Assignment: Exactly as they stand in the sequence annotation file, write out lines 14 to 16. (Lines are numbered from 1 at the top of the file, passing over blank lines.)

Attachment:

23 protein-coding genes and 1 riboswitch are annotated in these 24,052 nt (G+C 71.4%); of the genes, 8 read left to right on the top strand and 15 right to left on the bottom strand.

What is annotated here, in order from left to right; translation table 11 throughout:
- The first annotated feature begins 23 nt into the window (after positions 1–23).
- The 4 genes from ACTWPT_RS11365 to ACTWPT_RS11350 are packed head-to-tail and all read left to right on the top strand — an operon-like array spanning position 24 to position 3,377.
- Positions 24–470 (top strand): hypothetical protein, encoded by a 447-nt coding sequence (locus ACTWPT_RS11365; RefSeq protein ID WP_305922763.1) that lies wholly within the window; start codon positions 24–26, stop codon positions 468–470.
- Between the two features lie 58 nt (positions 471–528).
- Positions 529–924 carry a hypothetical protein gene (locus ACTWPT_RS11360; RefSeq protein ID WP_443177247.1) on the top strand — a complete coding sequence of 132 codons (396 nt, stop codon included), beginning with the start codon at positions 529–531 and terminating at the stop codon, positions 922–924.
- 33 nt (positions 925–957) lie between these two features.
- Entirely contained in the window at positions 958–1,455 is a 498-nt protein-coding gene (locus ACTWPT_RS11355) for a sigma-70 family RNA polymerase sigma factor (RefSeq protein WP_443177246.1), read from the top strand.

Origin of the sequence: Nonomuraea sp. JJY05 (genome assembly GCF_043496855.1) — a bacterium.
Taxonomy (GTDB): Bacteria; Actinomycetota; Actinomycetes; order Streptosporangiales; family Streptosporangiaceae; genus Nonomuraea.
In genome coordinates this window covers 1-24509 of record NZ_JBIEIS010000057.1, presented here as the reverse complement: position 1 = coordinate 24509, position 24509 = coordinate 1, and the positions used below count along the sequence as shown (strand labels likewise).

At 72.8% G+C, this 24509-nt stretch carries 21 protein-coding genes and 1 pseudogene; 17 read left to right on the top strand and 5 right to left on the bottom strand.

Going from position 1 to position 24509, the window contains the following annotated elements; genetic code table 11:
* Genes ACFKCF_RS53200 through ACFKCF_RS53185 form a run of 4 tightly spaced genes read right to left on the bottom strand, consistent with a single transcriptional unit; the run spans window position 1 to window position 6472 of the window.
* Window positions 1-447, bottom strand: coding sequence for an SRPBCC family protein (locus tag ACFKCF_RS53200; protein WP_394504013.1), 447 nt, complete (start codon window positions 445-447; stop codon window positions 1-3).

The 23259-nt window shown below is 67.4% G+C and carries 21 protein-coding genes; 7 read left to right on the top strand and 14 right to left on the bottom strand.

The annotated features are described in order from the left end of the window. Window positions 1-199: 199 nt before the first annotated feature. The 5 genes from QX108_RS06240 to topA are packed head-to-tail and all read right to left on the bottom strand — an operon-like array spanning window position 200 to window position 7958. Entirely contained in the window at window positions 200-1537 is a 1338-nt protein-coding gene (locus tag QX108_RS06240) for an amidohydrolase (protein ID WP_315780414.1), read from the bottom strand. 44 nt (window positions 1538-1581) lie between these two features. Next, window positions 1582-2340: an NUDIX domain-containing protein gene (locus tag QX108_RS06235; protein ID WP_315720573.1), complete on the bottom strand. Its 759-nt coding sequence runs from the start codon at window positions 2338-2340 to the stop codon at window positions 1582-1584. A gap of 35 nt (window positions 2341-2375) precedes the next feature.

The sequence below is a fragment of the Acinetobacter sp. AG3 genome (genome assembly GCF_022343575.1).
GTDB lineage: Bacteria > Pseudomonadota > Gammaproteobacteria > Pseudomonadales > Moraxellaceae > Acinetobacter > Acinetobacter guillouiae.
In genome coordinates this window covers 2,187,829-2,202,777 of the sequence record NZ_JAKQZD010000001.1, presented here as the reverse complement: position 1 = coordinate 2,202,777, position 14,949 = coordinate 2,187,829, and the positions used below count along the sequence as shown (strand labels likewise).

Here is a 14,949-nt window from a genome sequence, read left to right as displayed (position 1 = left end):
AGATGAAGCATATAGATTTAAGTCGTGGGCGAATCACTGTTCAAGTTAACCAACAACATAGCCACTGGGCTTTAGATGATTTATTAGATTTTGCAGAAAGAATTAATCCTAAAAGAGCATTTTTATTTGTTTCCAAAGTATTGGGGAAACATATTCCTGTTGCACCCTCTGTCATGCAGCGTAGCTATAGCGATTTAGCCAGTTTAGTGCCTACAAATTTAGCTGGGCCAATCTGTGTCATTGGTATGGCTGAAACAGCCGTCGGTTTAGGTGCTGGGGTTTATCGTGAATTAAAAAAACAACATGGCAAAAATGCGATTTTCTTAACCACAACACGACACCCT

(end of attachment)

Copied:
Going from position 1 to position 24509, the window contains the following annotated elements; genetic code table 11:
* Genes ACFKCF_RS53200 through ACFKCF_RS53185 form a run of 4 tightly spaced genes read right to left on the bottom strand, consistent with a single transcriptional unit; the run spans window position 1 to window position 6472 of the window.
* Window positions 1-447, bottom strand: coding sequence for an SRPBCC family protein (locus tag ACFKCF_RS53200; protein WP_394504013.1), 447 nt, complete (start codon window positions 445-447; stop codon window positions 1-3).